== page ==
It was bound to happen sooner or later: Mike Zunino had to be called up to the big leagues. The end result was imminent, yet the timing of that end result was a point of contention for pundits and fans alike. It was never about if, but always about when. That “when” hit today, as news broke this morning that the No. 3 overall pick in the 2012 Draft would be making his way to Seattle to take over as the team’s starting catcher (or at least part-time starting catcher, with a nod to Kelly Shoppach).
Almost immediately, opinions on the move flooded the internet. The prevailing sentiment, naturally, is that this promotion was more of a job-saving maneuver than anything else, a way for those on the hot seat — namely, general manager Jack Zduriencik and manager Eric Wedge — to try and salvage employment at season’s end.
As fast as one could ejaculate words onto the internet, the first person of note to comment on the matter was USS Mariner’s Dave Cameron, who cited that rushing prospects to the big leagues is “what bad organizations do.” And he’s absolutely right.
Fans will recall that back in 2007, the Mariners converted former No. 5 overall pick Brandon Morrow into a relief pitcher in order to maximize his value at the big league level. The move tabled Morrow’s development as a starter and ultimately backfired. It wasn’t enough to save the jobs of general manager Bill Bavasi and his staff, and ultimately resulted in Morrow losing his job, too, as he was traded to Toronto by the team’s current regime prior to the 2010 season. Of course, we all know now that Morrow as a Blue Jay has regained his form as a starting pitcher, while the M’s remain scalded by a transaction that netted them two now-departed commodities in reliever Brandon League and minor league outfielder Johermyn Chavez.
If the rash handling of Morrow was a lesson in desperation and stupidity, the organization seems to have not heeded a great deal from the teachings of the past.
It’s evident to almost anyone that pays close attention to the M’s that the Zunino call-up is cut from the same mold as that of Brandon Morrow. The team is in a similar state of struggle as they were some six years ago, and the men relied upon to build a successful on-field product have scuffled in their ability to provide exactly that. All of this leads to a cynical smirk of a reaction to the breaking news of the moment and the resulting effect it will have on this ballclub.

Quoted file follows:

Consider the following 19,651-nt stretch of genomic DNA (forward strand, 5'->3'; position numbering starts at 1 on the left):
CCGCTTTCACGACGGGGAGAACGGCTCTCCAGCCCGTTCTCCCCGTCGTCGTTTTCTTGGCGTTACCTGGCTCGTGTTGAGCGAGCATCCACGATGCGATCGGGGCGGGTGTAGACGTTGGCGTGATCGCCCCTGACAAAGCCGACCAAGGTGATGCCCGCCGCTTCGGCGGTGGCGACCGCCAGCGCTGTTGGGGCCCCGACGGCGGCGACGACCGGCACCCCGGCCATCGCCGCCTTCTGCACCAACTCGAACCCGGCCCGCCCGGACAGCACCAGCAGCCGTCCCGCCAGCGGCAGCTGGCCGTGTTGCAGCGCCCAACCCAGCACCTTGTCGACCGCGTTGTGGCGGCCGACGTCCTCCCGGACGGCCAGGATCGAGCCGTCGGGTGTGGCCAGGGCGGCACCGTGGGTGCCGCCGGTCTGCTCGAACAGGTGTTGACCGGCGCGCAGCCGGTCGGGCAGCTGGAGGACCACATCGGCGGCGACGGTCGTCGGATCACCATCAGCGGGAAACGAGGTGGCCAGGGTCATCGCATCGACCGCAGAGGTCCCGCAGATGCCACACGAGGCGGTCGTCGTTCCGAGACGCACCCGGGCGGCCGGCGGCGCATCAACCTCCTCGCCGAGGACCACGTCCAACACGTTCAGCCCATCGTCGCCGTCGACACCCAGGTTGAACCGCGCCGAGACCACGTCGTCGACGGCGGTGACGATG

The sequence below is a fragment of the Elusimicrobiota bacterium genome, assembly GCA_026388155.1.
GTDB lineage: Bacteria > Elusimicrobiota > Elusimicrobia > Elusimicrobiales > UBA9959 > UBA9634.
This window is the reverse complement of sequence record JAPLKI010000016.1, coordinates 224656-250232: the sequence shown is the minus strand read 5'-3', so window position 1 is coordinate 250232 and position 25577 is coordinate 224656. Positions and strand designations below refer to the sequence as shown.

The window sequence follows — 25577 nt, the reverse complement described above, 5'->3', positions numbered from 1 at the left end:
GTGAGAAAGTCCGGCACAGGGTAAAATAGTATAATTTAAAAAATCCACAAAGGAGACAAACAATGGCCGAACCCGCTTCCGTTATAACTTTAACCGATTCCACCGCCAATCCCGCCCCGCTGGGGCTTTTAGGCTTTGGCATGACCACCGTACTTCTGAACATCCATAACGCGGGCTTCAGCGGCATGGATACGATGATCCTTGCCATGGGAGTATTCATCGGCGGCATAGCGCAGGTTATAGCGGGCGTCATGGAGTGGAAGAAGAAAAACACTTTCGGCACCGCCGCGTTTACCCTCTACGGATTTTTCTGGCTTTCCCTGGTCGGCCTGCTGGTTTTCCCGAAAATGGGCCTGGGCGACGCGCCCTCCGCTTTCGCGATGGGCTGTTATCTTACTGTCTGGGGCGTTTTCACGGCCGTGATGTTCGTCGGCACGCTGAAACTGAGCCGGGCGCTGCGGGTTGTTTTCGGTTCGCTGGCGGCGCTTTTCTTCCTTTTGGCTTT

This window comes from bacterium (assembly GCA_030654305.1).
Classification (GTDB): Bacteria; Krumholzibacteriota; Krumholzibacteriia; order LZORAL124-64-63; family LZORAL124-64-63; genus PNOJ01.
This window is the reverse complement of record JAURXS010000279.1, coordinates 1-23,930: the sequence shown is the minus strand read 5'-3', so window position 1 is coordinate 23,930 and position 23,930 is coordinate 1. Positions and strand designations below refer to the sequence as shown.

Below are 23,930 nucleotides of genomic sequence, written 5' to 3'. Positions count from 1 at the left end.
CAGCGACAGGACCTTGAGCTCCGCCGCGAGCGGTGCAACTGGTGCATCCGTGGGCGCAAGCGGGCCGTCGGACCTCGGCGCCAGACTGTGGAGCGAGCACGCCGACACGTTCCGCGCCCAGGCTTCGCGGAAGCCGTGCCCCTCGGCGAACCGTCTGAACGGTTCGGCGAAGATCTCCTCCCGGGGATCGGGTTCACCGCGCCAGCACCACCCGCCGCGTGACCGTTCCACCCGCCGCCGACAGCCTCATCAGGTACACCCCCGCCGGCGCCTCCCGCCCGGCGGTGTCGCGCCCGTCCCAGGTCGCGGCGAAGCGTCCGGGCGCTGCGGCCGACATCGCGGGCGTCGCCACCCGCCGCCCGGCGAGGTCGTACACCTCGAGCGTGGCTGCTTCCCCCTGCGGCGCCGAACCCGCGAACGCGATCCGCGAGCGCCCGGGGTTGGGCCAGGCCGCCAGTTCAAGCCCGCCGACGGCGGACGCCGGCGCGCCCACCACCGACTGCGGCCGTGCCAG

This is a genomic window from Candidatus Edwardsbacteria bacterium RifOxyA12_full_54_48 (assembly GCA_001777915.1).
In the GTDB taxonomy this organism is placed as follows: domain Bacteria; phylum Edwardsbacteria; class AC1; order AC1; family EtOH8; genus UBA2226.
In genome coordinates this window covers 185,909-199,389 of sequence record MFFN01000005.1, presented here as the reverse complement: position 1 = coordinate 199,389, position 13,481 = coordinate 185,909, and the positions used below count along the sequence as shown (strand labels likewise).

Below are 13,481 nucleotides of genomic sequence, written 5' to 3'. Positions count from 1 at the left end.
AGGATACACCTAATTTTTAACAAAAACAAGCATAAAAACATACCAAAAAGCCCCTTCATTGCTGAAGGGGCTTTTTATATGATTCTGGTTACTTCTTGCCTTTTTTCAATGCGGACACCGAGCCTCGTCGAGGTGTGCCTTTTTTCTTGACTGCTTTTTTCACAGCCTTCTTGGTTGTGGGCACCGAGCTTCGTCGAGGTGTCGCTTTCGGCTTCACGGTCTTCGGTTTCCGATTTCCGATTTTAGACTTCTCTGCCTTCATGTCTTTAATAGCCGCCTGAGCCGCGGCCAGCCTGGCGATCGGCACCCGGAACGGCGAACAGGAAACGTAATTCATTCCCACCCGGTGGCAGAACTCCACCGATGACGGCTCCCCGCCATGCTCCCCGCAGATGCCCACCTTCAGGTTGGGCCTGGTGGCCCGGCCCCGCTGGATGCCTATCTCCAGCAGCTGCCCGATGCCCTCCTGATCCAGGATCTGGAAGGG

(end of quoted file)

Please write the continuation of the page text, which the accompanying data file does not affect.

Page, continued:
Regardless of how you feel about Zunino’s worthiness as a big leaguer (you can view his minor league statistics by clicking here), there is something to be said here about Jack Zduriencik’s ability to keep his head above water despite players determined to sink him.
At the season’s outset, Zduriencik and Co. were inextricably bound to the likes of Dustin Ackley, Jesus Montero, and Justin Smoak, or so we thought. General opinion was that if this trio faltered in what was seen as a make-or-break campaign for all three individuals, Zduriencik and staff would be axed before the calendar turned to 2014.
Alas, in what could be viewed as some sort of wizardry, Zduriencik has managed to untangle himself from the Ackley/Montero/Smoak mess and somehow intertwine his future with a completely different gaggle of players, namely the likes of Nick Franklin and the aforementioned Zunino. Ackley and Montero have been jettisoned to Triple-A (where Ackley’s now hitting over .400 and Montero faces bigger issues with the looming threat of a performance-enhancing drug suspension), while Smoak has provided mediocre results before finding himself on the disabled list. No matter, however, as Franklin and Zunino have spearheaded a damn near seamless changing of the guard.
Perhaps it’s a testament to Zduriencik’s restocking of the minor league system that the organization has managed to deftly sidestep the scuffles of one set of prospects in order to propagate another. Subsequently, even though at least one of these moves (Zunino) has been viewed as a redirection of attention — like a magician performing a sleight of hand or a department store photographer squeaking a stuffed animal to induce a child’s laughter, some might even call this a “distraction” — it won’t matter down the road if a) this new crop of young players succeeds, and b) the team wins, slash, shows visible signs of improvement.